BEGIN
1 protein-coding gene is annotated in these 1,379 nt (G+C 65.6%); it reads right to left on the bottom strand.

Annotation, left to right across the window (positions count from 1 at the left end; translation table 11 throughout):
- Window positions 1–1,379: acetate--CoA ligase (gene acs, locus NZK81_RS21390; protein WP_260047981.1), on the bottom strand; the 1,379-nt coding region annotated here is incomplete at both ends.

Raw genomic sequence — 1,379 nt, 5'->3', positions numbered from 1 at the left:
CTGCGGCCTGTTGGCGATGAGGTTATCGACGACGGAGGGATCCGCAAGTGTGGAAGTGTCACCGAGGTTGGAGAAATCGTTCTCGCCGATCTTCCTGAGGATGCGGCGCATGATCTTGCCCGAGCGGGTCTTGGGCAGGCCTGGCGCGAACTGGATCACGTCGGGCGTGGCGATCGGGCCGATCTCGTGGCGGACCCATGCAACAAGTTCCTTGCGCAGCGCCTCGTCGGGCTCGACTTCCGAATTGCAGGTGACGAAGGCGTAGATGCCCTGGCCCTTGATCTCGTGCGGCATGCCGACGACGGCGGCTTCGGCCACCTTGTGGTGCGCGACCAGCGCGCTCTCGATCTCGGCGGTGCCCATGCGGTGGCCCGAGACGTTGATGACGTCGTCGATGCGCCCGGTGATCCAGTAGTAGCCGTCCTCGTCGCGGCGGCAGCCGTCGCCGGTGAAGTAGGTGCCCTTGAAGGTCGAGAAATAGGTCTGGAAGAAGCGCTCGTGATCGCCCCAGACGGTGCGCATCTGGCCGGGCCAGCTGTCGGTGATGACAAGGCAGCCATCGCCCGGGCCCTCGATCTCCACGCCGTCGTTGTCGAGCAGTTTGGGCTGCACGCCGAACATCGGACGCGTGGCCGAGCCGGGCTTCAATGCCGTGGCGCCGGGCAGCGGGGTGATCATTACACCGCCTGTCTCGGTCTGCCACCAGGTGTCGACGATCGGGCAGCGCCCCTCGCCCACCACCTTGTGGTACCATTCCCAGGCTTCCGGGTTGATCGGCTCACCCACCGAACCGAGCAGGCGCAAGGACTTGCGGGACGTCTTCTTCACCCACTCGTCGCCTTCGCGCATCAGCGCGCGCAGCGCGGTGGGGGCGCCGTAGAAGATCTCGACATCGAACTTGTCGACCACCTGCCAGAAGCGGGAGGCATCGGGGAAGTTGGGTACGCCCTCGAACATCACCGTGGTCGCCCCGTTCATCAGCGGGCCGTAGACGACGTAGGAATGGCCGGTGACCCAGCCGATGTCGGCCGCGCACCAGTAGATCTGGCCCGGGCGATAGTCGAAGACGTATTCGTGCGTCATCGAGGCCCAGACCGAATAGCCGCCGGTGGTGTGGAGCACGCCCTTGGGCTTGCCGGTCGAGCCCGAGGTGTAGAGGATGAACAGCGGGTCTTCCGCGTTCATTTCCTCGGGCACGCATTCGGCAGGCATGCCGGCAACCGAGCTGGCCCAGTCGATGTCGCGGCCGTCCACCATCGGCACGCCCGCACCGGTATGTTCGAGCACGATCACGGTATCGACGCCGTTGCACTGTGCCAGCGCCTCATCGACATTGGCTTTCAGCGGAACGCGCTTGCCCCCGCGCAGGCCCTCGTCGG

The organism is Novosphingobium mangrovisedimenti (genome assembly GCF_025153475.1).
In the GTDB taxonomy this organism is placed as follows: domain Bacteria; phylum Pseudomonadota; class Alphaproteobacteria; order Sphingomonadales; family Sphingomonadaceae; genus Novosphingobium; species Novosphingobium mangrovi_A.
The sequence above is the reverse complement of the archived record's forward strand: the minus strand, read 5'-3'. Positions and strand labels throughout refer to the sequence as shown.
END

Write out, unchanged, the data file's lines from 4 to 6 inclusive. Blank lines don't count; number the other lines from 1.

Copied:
Raw genomic sequence — 1,379 nt, 5'->3', positions numbered from 1 at the left:
CTGCGGCCTGTTGGCGATGAGGTTATCGACGACGGAGGGATCCGCAAGTGTGGAAGTGTCACCGAGGTTGGAGAAATCGTTCTCGCCGATCTTCCTGAGGATGCGGCGCATGATCTTGCCCGAGCGGGTCTTGGGCAGGCCTGGCGCGAACTGGATCACGTCGGGCGTGGCGATCGGGCCGATCTCGTGGCGGACCCATGCAACAAGTTCCTTGCGCAGCGCCTCGTCGGGCTCGACTTCCGAATTGCAGGTGACGAAGGCGTAGATGCCCTGGCCCTTGATCTCGTGCGGCATGCCGACGACGGCGGCTTCGGCCACCTTGTGGTGCGCGACCAGCGCGCTCTCGATCTCGGCGGTGCCCATGCGGTGGCCCGAGACGTTGATGACGTCGTCGATGCGCCCGGTGATCCAGTAGTAGCCGTCCTCGTCGCGGCGGCAGCCGTCGCCGGTGAAGTAGGTGCCCTTGAAGGTCGAGAAATAGGTCTGGAAGAAGCGCTCGTGATCGCCCCAGACGGTGCGCATCTGGCCGGGCCAGCTGTCGGTGATGACAAGGCAGCCATCGCCCGGGCCCTCGATCTCCACGCCGTCGTTGTCGAGCAGTTTGGGCTGCACGCCGAACATCGGACGCGTGGCCGAGCCGGGCTTCAATGCCGTGGCGCCGGGCAGCGGGGTGATCATTACACCGCCTGTCTCGGTCTGCCACCAGGTGTCGACGATCGGGCAGCGCCCCTCGCCCACCACCTTGTGGTACCATTCCCAGGCTTCCGGGTTGATCGGCTCACCCACCGAACCGAGCAGGCGCAAGGACTTGCGGGACGTCTTCTTCACCCACTCGTCGCCTTCGCGCATCAGCGCGCGCAGCGCGGTGGGGGCGCCGTAGAAGATCTCGACATCGAACTTGTCGACCACCTGCCAGAAGCGGGAGGCATCGGGGAAGTTGGGTACGCCCTCGAACATCACCGTGGTCGCCCCGTTCATCAGCGGGCCGTAGACGACGTAGGAATGGCCGGTGACCCAGCCGATGTCGGCCGCGCACCAGTAGATCTGGCCCGGGCGATAGTCGAAGACGTATTCGTGCGTCATCGAGGCCCAGACCGAATAGCCGCCGGTGGTGTGGAGCACGCCCTTGGGCTTGCCGGTCGAGCCCGAGGTGTAGAGGATGAACAGCGGGTCTTCCGCGTTCATTTCCTCGGGCACGCATTCGGCAGGCATGCCGGCAACCGAGCTGGCCCAGTCGATGTCGCGGCCGTCCACCATCGGCACGCCCGCACCGGTATGTTCGAGCACGATCACGGTATCGACGCCGTTGCACTGTGCCAGCGCCTCATCGACATTGGCTTTCAGCGGAACGCGCTTGCCCCCGCGCAGGCCCTCGTCGG

The organism is Novosphingobium mangrovisedimenti (genome assembly GCF_025153475.1).